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Backtrack Reviews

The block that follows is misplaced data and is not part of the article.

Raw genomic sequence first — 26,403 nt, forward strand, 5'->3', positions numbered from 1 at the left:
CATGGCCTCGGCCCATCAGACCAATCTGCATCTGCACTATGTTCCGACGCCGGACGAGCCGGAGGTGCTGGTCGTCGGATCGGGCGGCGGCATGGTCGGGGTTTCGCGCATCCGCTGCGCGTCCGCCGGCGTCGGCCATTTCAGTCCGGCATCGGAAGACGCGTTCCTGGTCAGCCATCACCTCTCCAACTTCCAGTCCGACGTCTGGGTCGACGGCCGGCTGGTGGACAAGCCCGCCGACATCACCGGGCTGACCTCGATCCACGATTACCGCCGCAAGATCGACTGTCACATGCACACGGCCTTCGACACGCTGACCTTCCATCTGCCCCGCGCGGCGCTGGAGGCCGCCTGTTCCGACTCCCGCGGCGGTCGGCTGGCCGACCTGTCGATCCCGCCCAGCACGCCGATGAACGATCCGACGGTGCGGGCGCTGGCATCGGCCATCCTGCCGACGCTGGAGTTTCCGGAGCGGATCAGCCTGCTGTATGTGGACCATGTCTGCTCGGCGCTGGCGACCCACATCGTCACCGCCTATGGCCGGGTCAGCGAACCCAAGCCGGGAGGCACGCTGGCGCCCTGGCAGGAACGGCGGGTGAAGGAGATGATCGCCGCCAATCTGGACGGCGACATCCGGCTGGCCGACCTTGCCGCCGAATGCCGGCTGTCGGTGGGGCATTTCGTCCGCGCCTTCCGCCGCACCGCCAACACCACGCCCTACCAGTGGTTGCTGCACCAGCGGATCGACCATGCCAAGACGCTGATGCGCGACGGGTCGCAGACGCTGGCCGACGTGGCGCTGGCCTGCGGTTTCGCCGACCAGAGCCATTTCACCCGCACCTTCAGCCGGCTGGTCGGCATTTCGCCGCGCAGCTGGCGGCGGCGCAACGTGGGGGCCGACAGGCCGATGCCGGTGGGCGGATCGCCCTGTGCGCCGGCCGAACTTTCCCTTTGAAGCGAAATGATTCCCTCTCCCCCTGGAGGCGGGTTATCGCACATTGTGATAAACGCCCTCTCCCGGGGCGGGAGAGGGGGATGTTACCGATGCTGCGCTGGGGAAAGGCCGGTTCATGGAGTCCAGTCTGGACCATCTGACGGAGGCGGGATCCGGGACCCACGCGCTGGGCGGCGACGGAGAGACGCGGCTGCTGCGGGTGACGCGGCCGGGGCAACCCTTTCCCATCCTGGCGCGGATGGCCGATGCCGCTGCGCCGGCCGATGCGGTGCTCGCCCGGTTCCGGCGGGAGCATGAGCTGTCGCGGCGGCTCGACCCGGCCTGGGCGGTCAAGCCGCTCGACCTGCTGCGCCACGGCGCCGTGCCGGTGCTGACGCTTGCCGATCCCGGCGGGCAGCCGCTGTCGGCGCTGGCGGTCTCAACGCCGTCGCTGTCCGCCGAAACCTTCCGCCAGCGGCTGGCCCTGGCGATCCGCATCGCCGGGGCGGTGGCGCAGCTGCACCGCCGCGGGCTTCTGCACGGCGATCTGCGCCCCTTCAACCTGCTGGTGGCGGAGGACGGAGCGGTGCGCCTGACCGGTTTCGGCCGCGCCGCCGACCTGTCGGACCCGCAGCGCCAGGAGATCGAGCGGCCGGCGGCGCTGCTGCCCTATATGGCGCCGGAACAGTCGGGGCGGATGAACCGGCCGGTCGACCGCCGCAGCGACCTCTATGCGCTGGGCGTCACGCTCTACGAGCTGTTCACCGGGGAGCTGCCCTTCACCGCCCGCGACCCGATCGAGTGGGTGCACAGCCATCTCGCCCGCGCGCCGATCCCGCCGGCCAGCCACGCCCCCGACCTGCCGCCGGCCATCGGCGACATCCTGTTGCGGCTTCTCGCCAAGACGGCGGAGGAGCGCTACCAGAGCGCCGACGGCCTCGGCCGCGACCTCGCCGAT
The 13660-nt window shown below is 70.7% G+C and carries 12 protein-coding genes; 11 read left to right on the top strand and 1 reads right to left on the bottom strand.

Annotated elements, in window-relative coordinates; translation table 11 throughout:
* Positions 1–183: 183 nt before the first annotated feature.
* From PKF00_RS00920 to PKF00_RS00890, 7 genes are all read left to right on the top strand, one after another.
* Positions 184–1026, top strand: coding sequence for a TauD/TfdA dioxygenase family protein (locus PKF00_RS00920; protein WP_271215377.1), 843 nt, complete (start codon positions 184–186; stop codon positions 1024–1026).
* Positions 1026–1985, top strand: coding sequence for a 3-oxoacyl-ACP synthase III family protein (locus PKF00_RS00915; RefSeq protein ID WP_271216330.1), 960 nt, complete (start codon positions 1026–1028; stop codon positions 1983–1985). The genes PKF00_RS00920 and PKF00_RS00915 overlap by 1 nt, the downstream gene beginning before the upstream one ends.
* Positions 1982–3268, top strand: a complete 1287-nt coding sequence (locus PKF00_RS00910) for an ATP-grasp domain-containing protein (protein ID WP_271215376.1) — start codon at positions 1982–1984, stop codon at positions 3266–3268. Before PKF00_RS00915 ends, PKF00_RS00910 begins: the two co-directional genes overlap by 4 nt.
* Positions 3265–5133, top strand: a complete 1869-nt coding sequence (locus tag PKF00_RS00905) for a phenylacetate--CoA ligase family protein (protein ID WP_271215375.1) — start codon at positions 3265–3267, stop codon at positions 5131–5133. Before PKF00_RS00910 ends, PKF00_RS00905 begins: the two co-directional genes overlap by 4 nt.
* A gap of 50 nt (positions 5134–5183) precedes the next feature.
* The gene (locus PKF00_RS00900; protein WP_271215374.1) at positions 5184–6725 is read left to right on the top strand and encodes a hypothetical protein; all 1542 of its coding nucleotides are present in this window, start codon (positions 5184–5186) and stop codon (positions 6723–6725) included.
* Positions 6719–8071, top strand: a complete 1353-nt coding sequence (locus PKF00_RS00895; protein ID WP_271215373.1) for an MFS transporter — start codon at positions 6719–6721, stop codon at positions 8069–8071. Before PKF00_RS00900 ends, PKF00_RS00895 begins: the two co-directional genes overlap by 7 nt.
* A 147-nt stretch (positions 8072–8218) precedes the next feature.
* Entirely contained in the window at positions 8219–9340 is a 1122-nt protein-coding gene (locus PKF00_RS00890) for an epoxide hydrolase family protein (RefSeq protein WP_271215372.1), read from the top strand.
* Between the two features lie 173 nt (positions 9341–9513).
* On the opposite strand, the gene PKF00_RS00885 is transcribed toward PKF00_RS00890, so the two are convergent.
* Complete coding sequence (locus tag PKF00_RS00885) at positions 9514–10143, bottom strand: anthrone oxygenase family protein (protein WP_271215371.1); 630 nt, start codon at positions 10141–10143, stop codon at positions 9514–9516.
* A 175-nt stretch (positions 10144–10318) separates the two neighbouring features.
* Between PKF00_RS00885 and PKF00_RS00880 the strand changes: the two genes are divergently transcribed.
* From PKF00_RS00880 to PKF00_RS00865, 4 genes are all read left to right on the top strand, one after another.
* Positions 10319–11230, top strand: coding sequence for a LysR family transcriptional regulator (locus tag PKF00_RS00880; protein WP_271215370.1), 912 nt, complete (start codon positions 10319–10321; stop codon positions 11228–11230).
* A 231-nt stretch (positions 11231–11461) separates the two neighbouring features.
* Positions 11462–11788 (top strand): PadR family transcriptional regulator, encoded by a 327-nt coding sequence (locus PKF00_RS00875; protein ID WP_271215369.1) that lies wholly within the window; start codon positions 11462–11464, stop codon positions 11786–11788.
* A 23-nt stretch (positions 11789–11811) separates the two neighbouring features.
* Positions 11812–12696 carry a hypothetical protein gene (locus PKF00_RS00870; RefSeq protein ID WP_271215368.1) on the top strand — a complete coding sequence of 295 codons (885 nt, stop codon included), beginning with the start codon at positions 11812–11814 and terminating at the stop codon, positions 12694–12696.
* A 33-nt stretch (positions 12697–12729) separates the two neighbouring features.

Though clearly intended to be something more than a routine thriller, BACKTRACK never transcends its generic limitations, and the surprisingly good cast ultimately founders. Conceptual artist Anne Benton (Jodie Foster) creates electronic pieces (supplied by real-life artist Jenny Holzer) that flash glib but superficially significant statements, and her work has begun to attract major media attention. Driving home one night, she suffers a blowout on a deserted road and, while looking for help, witnesses a Mafia rubout. Killer Leo Carelli (Joe Pesci) spots her, but Anne escapes and goes to the police. They offer her a place in the federal witness protection program, but patrician mob boss Lino Avoca (Vincent Price) sends top-of-the-line but eccentric hitman Milo (Dennis Hopper) and his dopey partner Pinella (John Turturro) to silence her first. They kill her boyfriend, Bob (Charlie Sheen), but she escapes. Months pass; Anne has severed all ties with her past and re-established herself in Seattle as an advertising copywriter. Milo, who never gives up, recognizes the text of a lipstick ad as one of Anne's catchphrases, and tracks her down. She flees again, to New Mexico; again he finds her. But this time he offers her a deal: he'll let her live, if she'll do anything and everything he asks. Milo's interest in Anne, it turns out, is more than professional, but not exactly what she thinks. He doesn't want her to be his sex slave, though sex is part of the equation. A man obsessed, Milo has fallen in love with Anne, and has no idea how to cope with the unfamiliar emotion. Astonishingly, after a rocky start, Anne realizes she has also fallen for him. By failing to kill Anne, Milo has marked himself for death, and the two flee together to an isolated farm he owns. Avoca's men track them there, and they realize that in order to be free, they must return and confront their pursuers. The audacious plan they concoct works, and they escape together to a new life. Directed by Hopper, BACKTRACK's credits carry the notorious "Alan Smithee" pseudonym, the sure sign of a helmer unhappy with the way his film has turned out. Shelved in 1989, when Vestron, the film's producer, went bankrupt, BACKTRACK was a troubled production that underwent extensive tinkering before being released theatrically in Europe as CATCHFIRE. Hopper was allowed to recut before the film was shown on cable television in the US in late 1991, but the result is still unsatisfying. Shot after Hopper's COLORS and before THE HOT SPOT, the ambitious and attractively photographed BACKTRACK attempts to take genre conventions--the seemingly emotionless hitman falls for his intended victim thriller--and rework them. But, also like THE HOT SPOT, BACKTRACK amounts to considerably less than the sum of its parts, and nowhere is this more apparent than in the performances turned in by the hip but strangely disparate cast. The resurgent Foster, who tackled this project between her Academy Award-winning performances in THE ACCUSED and THE SILENCE OF THE LAMBS, is outstanding as Anne, even saddled with a pretentiously named cat and a tacky seduction scene that misses no cliche, from bustier to garter belt. Hopper's performance, by contrast, is striking but miscalculated. Milo plays the saxophone, worships Charlie Parker and Hieronymous Bosch and tries to smash windows when he's frustrated, though he's comically unable to do so. He's the reincarnation of the insanely scary Frank Booth in David Lynch's BLUE VELVET, but with soul or something (so we can like him), and a ghastly accent that could only work if it were clearly a meta-accent, some sort of parody of the way New York lowlifes speak in the movies. Meanwhile, John Turturro twitches, Charlie Sheen preens and Vincent Price is, yes, ghoulishly gracious as Don Lino Avoca, while Dean Stockwell is strangely recessive as mob lawyer John Luponi; perhaps it's his proximity to Hopper (with whom he appeared in BLUE VELVET) that makes one expect something more eccentric. Joe Pesci, whose name does not appear in the credits, falls back on manic mannerisms, and Bob Dylan's cameo (also uncredited) as an artist with a chainsaw is nothing more than an in-joke. None of them gives a really bad performance (except, perhaps, Hopper himself), but they all seem to be in different movies. BACKTRACK is occasionally entertaining, but more often infuriating. It could have been far more interesting than it is, and the considerable talents of all involved are expended to little effect. (Violence, sexual situations.)